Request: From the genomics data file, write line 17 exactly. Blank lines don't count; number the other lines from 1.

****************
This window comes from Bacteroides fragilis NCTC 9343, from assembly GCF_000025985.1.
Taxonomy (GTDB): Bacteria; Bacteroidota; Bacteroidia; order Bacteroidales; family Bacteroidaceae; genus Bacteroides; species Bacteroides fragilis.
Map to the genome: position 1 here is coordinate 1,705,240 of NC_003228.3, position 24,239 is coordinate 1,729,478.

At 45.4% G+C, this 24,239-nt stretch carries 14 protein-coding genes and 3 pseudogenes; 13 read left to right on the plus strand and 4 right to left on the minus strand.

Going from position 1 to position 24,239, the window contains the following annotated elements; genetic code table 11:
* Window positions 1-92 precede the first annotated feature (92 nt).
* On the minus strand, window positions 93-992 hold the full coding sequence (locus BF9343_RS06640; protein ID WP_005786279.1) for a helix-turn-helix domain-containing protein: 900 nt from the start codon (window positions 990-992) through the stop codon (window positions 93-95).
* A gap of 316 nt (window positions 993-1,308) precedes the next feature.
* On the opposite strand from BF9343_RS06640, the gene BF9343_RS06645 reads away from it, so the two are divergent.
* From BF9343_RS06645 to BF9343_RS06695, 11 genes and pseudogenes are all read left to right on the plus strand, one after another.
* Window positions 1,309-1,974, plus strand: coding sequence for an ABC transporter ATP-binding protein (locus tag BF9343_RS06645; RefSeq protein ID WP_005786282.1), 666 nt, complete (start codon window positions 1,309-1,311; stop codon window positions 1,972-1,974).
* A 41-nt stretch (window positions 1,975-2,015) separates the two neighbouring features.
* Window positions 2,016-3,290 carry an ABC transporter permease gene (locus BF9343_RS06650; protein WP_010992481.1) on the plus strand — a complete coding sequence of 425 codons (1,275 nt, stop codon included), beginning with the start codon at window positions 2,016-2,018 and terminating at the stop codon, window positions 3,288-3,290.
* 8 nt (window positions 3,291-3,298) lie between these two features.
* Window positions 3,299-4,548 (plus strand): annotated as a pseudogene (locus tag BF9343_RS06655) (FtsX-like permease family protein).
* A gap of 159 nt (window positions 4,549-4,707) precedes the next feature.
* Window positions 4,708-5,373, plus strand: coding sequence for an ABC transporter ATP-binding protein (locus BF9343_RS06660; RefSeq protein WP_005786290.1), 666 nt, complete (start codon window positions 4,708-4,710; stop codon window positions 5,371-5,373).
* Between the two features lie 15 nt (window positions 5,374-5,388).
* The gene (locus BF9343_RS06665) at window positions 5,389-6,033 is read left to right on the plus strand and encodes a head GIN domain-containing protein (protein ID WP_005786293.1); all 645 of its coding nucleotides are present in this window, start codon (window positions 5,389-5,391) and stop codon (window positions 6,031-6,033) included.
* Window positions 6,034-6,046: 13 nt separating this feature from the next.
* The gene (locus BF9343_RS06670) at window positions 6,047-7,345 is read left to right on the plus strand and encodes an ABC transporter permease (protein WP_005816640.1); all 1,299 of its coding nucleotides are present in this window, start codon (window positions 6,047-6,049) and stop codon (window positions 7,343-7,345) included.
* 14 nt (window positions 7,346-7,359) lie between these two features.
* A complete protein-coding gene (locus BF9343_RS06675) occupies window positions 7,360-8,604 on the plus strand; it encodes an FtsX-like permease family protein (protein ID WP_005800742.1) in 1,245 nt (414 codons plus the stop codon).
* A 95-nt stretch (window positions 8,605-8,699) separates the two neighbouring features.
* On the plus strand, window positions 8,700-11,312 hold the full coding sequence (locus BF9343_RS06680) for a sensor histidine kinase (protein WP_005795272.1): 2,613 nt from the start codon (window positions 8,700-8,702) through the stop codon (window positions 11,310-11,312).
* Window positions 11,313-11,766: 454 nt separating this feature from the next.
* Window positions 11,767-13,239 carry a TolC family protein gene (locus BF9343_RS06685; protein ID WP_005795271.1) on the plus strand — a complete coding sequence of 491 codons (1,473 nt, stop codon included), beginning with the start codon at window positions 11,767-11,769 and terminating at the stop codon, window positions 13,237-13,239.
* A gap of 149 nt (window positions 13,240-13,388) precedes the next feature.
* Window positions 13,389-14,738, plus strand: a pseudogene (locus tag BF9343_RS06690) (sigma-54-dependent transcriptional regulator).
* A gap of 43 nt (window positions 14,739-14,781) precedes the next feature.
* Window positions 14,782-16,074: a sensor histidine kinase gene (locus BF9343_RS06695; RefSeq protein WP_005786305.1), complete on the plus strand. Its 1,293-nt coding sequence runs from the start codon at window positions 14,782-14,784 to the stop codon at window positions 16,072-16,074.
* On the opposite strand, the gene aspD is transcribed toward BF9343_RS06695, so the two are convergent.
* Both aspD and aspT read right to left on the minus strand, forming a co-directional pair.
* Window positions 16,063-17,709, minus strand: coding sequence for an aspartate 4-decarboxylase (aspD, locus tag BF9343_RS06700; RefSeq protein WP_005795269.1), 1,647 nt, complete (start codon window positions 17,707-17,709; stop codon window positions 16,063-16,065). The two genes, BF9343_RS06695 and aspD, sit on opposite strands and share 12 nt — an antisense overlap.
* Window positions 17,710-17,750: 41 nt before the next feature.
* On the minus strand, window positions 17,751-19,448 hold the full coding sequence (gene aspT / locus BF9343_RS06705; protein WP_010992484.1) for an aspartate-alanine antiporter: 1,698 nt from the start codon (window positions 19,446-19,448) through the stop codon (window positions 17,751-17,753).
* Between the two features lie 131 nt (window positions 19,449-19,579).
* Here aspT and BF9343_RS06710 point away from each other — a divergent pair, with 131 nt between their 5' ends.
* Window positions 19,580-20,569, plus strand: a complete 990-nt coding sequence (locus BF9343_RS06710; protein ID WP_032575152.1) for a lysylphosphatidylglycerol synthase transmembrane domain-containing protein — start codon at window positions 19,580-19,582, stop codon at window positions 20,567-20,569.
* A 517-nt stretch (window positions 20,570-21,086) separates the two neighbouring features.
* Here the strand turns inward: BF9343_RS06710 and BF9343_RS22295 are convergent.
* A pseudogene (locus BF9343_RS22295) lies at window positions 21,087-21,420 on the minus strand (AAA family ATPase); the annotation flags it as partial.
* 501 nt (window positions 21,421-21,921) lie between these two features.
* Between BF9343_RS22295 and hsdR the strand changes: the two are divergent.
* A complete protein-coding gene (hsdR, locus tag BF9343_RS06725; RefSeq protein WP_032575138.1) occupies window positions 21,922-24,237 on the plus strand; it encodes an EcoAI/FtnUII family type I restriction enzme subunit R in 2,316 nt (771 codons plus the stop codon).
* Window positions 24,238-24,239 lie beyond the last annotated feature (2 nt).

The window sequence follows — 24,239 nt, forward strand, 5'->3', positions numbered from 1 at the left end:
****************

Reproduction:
* Window positions 4,708-5,373, plus strand: coding sequence for an ABC transporter ATP-binding protein (locus BF9343_RS06660; RefSeq protein WP_005786290.1), 666 nt, complete (start codon window positions 4,708-4,710; stop codon window positions 5,371-5,373).